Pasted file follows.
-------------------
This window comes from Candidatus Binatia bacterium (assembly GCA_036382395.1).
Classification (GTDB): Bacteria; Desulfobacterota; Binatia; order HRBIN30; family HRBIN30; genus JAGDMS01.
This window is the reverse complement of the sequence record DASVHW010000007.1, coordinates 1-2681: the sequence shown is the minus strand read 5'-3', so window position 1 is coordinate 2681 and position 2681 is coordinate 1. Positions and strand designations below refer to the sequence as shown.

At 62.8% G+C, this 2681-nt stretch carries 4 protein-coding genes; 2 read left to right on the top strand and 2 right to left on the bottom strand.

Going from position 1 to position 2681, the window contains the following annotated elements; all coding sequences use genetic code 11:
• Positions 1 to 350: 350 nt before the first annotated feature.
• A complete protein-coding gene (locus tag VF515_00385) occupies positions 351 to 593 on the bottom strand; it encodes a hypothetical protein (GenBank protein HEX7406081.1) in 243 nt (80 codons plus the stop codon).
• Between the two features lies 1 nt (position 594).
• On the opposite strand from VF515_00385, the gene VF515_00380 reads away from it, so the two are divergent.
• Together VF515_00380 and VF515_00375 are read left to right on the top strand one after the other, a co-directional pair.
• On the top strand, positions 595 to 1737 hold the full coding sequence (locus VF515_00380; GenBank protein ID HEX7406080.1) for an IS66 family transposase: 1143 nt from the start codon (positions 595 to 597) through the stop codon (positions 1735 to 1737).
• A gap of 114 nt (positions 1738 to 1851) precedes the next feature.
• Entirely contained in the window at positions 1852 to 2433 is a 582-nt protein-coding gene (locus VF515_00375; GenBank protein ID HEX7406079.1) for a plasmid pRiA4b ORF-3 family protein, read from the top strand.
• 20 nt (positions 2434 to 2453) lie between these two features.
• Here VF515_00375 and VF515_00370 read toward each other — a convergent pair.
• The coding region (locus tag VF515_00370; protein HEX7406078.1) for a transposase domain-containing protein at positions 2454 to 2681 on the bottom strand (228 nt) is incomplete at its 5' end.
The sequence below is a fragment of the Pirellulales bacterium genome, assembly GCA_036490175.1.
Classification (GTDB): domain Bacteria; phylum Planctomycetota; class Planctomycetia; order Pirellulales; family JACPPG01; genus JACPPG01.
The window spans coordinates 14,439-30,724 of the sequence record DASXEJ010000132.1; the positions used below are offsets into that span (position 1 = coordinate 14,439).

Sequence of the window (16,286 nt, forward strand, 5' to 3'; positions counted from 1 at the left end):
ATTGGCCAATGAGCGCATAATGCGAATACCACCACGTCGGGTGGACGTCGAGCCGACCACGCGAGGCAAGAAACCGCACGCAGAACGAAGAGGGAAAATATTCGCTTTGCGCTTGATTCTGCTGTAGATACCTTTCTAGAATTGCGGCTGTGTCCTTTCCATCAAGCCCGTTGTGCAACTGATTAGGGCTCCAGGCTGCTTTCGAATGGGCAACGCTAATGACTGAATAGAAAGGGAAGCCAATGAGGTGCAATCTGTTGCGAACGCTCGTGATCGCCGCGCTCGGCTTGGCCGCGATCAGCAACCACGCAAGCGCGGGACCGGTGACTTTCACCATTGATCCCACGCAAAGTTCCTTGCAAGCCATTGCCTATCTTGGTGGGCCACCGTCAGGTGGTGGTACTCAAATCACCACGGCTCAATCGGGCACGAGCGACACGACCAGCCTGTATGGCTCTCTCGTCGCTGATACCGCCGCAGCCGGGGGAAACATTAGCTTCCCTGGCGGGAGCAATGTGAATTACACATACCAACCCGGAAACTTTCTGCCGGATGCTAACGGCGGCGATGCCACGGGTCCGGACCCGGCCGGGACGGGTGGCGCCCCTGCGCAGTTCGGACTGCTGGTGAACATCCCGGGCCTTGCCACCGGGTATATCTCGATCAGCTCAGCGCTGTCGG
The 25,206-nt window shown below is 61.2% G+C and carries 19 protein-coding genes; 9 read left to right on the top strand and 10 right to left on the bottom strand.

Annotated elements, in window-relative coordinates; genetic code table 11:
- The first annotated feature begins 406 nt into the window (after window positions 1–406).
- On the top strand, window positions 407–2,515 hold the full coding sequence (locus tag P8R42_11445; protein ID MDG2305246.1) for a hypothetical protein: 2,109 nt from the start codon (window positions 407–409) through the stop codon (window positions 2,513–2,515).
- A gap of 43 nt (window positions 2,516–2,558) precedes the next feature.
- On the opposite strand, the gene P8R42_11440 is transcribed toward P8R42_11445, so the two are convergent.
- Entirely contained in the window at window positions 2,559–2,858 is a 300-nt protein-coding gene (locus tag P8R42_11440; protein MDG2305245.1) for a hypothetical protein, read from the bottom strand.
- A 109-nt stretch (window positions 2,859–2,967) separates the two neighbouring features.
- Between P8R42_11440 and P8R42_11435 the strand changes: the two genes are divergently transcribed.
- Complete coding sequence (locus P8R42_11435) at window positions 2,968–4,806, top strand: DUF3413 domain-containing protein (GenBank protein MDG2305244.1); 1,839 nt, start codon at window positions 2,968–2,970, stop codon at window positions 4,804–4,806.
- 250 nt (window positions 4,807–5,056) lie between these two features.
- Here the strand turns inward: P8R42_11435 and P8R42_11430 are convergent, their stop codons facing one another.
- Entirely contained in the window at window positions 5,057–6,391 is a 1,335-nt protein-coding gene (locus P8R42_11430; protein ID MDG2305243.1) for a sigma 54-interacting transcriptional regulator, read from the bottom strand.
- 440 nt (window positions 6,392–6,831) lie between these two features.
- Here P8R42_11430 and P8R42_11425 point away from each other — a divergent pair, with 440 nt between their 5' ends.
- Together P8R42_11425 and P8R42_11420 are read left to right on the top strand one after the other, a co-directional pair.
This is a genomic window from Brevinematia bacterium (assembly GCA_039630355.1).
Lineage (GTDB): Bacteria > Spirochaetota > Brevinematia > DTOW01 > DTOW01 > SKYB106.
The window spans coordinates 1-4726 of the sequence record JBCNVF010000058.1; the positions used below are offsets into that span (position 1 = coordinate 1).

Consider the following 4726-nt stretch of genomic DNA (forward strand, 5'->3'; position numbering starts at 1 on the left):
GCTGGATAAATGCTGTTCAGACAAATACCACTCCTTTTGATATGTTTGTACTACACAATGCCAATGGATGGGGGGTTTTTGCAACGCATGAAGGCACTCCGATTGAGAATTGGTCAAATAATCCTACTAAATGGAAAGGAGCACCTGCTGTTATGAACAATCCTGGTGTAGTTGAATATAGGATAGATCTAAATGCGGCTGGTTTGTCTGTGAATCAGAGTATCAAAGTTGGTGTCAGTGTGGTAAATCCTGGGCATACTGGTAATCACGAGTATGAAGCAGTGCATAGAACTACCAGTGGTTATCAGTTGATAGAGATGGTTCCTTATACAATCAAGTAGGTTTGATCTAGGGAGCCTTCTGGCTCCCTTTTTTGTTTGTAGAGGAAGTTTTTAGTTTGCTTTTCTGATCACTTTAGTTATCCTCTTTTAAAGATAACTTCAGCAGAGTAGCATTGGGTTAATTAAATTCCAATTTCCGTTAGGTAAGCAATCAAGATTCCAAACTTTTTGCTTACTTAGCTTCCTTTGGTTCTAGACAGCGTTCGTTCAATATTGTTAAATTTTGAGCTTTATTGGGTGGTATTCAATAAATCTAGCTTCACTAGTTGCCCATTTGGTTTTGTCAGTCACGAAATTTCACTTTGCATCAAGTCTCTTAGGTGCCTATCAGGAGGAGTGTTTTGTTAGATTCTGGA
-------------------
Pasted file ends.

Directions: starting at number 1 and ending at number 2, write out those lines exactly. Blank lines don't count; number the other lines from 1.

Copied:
This window comes from Candidatus Binatia bacterium (assembly GCA_036382395.1).
Classification (GTDB): Bacteria; Desulfobacterota; Binatia; order HRBIN30; family HRBIN30; genus JAGDMS01.